I emailed my articles to a couple of newspapers and websites, including some run by ‘Muslims’. Sadly, though not unexpectedly, none of them deigned to publish any of them. I say ‘unexpectedly’ because I am aware of the immense economic clout that Burhanuddin and his henchmen exercise, lavishly patronising the media in order to project the myth of the Bohra head-priest as a pious do-gooder. The vast sums of money that must have been paid up to the Times of India for the advertisements glorifying Burhanuddin are a case in point. I am given to believe that the Kothar, the Bohra religious establishment, likewise generously patronises other media outlets, including sections of the Sunni press, in similar ways. The Kothar also reportedly makes it a point to pass on money on a regular basis to a range of influential Sunni institutions and clerics so as to keep their mouths shut—that is their way of preventing them from speaking out against the Bohra head-mullah’s dictatorial ways and a host of practices that he enforces that have no justification whatsoever in the Quran. These Sunni beneficiaries of his largesse, I am sad to say, have sold their consciences for just a few pennies.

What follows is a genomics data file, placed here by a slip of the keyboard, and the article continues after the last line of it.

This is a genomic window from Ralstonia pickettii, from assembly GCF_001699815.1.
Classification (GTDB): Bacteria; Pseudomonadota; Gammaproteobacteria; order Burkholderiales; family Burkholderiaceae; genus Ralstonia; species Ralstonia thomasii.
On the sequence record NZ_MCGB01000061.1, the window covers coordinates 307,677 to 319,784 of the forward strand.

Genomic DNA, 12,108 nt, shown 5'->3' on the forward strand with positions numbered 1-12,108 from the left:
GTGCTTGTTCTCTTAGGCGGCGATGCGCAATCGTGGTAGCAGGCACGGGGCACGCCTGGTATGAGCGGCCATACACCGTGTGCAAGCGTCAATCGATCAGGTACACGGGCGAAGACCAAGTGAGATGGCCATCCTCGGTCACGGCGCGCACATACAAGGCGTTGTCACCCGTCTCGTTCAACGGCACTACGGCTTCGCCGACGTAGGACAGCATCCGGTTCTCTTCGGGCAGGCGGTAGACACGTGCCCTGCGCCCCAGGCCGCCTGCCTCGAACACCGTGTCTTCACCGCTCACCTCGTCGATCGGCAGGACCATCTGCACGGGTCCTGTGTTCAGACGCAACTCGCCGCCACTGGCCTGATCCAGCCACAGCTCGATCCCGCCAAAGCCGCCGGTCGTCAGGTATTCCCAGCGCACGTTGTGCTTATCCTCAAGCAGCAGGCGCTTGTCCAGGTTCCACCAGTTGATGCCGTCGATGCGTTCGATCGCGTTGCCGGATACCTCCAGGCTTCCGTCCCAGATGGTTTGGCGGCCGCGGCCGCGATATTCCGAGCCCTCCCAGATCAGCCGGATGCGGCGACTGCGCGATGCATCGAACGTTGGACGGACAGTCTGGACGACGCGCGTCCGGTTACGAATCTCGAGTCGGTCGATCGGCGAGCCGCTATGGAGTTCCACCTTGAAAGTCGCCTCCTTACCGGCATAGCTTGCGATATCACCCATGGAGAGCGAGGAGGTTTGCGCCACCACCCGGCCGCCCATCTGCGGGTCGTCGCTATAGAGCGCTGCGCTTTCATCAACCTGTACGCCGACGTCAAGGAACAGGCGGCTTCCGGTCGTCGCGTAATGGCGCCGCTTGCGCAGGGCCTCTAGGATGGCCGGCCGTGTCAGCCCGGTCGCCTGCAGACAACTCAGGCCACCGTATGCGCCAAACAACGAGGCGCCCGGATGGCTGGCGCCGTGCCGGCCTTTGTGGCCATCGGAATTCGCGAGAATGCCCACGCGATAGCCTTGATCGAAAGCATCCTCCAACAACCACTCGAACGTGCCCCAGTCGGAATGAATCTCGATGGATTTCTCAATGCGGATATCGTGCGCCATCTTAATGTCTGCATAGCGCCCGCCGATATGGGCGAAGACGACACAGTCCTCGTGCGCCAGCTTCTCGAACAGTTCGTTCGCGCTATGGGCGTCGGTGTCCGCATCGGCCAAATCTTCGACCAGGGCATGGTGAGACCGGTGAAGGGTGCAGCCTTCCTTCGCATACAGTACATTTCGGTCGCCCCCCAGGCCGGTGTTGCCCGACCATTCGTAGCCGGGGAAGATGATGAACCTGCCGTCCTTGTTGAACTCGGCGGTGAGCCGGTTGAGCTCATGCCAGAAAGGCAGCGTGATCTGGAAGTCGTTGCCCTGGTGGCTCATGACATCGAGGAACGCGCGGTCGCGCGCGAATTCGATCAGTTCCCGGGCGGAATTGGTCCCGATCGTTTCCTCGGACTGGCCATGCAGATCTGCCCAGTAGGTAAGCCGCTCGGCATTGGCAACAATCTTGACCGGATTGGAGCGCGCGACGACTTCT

The Quran very explicitly critiques those who take fallible human beings as what it calls ‘lords’. In a verse that has universal applicability, it states, ‘They have set up their religious leaders and scholars as lords, instead of God’ (9: 31). Most Muslims fondly imagine that the phenomenon that this verse describes applies only to Jews and Christians, and not to themselves. That, however, is not quite the case, for notwithstanding the particular context in which the verse was revealed, it suggests to us a phenomenon that applies universally, even to those who call themselves ‘Muslims’. Some ‘Muslims’ might protest, saying that they do not worship their mullahs as ‘lords’, and so this definitely does not apply to them. My point is that the concept of lordship indicated in this verse is not restricted to worship, and also applies to the unthinking following of all sorts of ‘religious leaders’ or ‘scholars’ in the belief that they are the representatives of God. The tendency to imagine that mullahs, priests, rabbis or pujaris are God’s spokesmen and that blindly assenting to them is what God demands is, lamentably, a universal one, and ‘Muslims’ are no exempt from this error, which the Quran condemns in no uncertain terms.